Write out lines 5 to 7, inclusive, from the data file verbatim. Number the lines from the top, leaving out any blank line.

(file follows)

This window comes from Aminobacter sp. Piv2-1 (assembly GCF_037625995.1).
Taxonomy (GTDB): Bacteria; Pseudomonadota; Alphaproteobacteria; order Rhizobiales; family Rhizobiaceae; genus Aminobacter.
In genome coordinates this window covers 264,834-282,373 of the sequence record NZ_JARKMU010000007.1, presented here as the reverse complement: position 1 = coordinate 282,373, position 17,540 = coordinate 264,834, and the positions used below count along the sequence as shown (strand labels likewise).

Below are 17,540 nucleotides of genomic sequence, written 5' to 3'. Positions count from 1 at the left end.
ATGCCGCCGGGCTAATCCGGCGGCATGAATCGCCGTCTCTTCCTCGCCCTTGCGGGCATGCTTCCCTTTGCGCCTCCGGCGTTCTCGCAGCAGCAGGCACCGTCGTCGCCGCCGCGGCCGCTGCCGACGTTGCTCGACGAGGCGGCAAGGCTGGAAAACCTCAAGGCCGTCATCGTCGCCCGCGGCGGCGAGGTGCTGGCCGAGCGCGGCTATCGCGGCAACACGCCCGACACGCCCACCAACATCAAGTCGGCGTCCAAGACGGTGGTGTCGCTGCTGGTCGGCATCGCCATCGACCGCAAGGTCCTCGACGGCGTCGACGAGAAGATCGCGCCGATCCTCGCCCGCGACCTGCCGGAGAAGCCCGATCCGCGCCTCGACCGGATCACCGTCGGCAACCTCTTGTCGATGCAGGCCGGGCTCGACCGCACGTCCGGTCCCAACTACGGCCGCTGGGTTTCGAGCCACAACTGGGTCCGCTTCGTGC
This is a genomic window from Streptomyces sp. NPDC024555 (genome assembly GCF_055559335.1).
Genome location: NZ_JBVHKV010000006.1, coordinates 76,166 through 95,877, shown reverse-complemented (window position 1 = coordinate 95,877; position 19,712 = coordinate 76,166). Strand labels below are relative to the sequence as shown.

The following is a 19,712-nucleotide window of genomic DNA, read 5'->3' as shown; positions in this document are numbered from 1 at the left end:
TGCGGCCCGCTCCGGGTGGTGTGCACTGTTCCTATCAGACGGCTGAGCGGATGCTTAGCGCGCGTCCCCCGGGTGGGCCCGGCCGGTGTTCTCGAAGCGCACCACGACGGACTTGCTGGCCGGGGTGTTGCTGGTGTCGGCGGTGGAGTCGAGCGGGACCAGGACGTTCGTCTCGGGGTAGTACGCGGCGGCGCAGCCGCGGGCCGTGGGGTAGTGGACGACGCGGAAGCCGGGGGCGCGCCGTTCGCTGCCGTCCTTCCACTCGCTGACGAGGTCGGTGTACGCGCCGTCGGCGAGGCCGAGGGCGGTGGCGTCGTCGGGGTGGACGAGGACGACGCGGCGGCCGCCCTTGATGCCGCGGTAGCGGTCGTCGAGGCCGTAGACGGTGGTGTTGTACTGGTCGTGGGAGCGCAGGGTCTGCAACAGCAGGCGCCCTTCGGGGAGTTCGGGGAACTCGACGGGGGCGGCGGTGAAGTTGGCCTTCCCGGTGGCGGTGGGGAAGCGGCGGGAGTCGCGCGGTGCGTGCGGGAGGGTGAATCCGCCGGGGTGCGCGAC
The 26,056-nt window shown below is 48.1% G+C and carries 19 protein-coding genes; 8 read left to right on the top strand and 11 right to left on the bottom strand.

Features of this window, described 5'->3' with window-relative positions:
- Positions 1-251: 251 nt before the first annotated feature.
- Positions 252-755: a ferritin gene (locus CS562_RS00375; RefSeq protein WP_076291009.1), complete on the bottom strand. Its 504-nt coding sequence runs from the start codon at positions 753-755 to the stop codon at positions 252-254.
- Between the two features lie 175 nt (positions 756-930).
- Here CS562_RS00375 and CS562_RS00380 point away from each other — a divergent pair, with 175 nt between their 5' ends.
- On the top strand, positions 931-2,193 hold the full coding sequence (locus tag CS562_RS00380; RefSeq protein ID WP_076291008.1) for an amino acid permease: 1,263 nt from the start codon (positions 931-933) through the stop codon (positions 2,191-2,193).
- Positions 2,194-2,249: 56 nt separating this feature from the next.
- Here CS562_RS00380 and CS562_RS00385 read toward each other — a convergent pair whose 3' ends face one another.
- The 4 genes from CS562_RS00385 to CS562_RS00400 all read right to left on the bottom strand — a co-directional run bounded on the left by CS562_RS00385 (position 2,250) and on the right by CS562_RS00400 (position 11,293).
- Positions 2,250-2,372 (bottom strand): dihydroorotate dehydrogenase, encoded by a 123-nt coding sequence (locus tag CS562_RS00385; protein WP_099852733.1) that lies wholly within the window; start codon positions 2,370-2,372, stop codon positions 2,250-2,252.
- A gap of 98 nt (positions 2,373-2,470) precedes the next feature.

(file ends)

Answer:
ATGCCGCCGGGCTAATCCGGCGGCATGAATCGCCGTCTCTTCCTCGCCCTTGCGGGCATGCTTCCCTTTGCGCCTCCGGCGTTCTCGCAGCAGCAGGCACCGTCGTCGCCGCCGCGGCCGCTGCCGACGTTGCTCGACGAGGCGGCAAGGCTGGAAAACCTCAAGGCCGTCATCGTCGCCCGCGGCGGCGAGGTGCTGGCCGAGCGCGGCTATCGCGGCAACACGCCCGACACGCCCACCAACATCAAGTCGGCGTCCAAGACGGTGGTGTCGCTGCTGGTCGGCATCGCCATCGACCGCAAGGTCCTCGACGGCGTCGACGAGAAGATCGCGCCGATCCTCGCCCGCGACCTGCCGGAGAAGCCCGATCCGCGCCTCGACCGGATCACCGTCGGCAACCTCTTGTCGATGCAGGCCGGGCTCGACCGCACGTCCGGTCCCAACTACGGCCGCTGGGTTTCGAGCCACAACTGGGTCCGCTTCGTGC
This is a genomic window from Streptomyces sp. NPDC024555 (genome assembly GCF_055559335.1).
Genome location: NZ_JBVHKV010000006.1, coordinates 76,166 through 95,877, shown reverse-complemented (window position 1 = coordinate 95,877; position 19,712 = coordinate 76,166). Strand labels below are relative to the sequence as shown.